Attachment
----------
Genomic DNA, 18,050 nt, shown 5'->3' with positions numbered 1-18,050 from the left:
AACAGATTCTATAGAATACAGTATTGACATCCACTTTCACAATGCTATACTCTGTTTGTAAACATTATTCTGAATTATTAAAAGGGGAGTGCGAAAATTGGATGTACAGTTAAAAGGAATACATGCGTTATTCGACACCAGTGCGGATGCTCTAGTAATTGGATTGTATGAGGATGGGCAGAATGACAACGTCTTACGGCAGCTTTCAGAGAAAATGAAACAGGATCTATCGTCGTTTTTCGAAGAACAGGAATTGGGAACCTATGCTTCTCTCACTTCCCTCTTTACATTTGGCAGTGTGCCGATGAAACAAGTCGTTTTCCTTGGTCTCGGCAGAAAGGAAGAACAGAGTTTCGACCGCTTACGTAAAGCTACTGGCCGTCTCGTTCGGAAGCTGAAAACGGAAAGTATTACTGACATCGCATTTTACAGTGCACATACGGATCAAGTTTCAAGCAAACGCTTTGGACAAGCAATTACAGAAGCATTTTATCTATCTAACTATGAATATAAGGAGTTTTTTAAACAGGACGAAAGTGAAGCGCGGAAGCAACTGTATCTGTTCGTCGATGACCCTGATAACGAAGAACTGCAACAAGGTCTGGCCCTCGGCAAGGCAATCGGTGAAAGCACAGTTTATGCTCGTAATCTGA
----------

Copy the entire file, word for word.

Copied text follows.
Genomic DNA, 18,050 nt, shown 5'->3' with positions numbered 1-18,050 from the left:
AACAGATTCTATAGAATACAGTATTGACATCCACTTTCACAATGCTATACTCTGTTTGTAAACATTATTCTGAATTATTAAAAGGGGAGTGCGAAAATTGGATGTACAGTTAAAAGGAATACATGCGTTATTCGACACCAGTGCGGATGCTCTAGTAATTGGATTGTATGAGGATGGGCAGAATGACAACGTCTTACGGCAGCTTTCAGAGAAAATGAAACAGGATCTATCGTCGTTTTTCGAAGAACAGGAATTGGGAACCTATGCTTCTCTCACTTCCCTCTTTACATTTGGCAGTGTGCCGATGAAACAAGTCGTTTTCCTTGGTCTCGGCAGAAAGGAAGAACAGAGTTTCGACCGCTTACGTAAAGCTACTGGCCGTCTCGTTCGGAAGCTGAAAACGGAAAGTATTACTGACATCGCATTTTACAGTGCACATACGGATCAAGTTTCAAGCAAACGCTTTGGACAAGCAATTACAGAAGCATTTTATCTATCTAACTATGAATATAAGGAGTTTTTTAAACAGGACGAAAGTGAAGCGCGGAAGCAACTGTATCTGTTCGTCGATGACCCTGATAACGAAGAACTGCAACAAGGTCTGGCCCTCGGCAAGGCAATCGGTGAAAGCACAGTTTATGCTCGTAATCTGA